Acknowledgements . . . . . . . . . . . . . . . . . . . . . . . . 9 Acknowledgements . . . . . . . . . . . . . . . . . . . . . . . . 10
Authors' Addresses . . . . . . . . . . . . . . . . . . . . . . . 9 Authors' Addresses . . . . . . . . . . . . . . . . . . . . . . . 10
1. Introduction 1. Introduction
[RFC8949] defines a number of CBOR Tags for common items. Tags 260 [RFC8949] defines a number of CBOR Tags for common items. Tags 260
and 261 were later defined through IANA [IANA.cbor-tags]. These tags and 261 were later defined in drafts listed with IANA
cover addresses (260), and prefixes (261). Tag 260 distinguishes [IANA.cbor-tags]. These tags were intended to cover addresses (260)
between IPv6, IPv4 and Ethernet through the length of the byte string and prefixes (261). Tag 260 distinguishes between IPv6, IPv4, and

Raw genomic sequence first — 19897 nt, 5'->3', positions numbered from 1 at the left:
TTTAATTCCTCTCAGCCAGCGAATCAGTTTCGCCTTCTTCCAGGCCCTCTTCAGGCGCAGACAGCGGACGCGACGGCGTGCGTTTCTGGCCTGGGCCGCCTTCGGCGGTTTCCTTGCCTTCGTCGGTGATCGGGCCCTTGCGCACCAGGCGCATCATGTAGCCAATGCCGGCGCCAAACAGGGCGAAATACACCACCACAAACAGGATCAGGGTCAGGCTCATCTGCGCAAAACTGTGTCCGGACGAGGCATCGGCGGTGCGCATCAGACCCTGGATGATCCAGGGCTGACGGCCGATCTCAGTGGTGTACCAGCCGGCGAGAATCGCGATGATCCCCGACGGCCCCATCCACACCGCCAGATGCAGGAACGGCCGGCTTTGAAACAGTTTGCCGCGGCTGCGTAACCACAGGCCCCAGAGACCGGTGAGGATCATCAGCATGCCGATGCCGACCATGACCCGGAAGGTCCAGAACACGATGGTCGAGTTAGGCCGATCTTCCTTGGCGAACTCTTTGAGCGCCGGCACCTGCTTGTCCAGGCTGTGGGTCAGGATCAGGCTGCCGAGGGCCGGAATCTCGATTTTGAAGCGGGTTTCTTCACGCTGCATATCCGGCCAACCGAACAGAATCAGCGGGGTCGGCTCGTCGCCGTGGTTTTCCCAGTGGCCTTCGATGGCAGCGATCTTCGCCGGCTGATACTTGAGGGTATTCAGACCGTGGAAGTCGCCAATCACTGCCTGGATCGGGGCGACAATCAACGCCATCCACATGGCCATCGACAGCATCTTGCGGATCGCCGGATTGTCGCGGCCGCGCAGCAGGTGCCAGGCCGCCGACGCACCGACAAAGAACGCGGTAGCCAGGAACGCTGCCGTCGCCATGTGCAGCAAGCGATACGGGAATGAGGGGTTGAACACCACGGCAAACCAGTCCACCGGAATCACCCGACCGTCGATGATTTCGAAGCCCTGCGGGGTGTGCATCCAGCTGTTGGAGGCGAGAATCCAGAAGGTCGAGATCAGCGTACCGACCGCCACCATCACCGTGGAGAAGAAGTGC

only. Tag 261 was not documented well enough to be used. MAC [RFC7042] addresses only through the length of the byte string
making it impossible, for example, to drop trailing zeros in the
encoding of IP addresses. Tag 261 was not documented well enough for
use.
This specification defines tags 54 and 52. These new tags are This specification defines tags 54 and 52 achieving an explicit
indication of IPv6 or IPv4 by the tag number. These new tags are
intended to be used in preference to tags 260 and 261. They provide intended to be used in preference to tags 260 and 261. They provide
formats for IPv6 and IPv4 addresses, prefixes, and addresses with formats for IPv6 and IPv4 addresses, prefixes, and addresses with
prefixes, achieving an explicit indication of IPv6 or IPv4. The prefixes, achieving an explicit indication of IPv6 or IPv4. The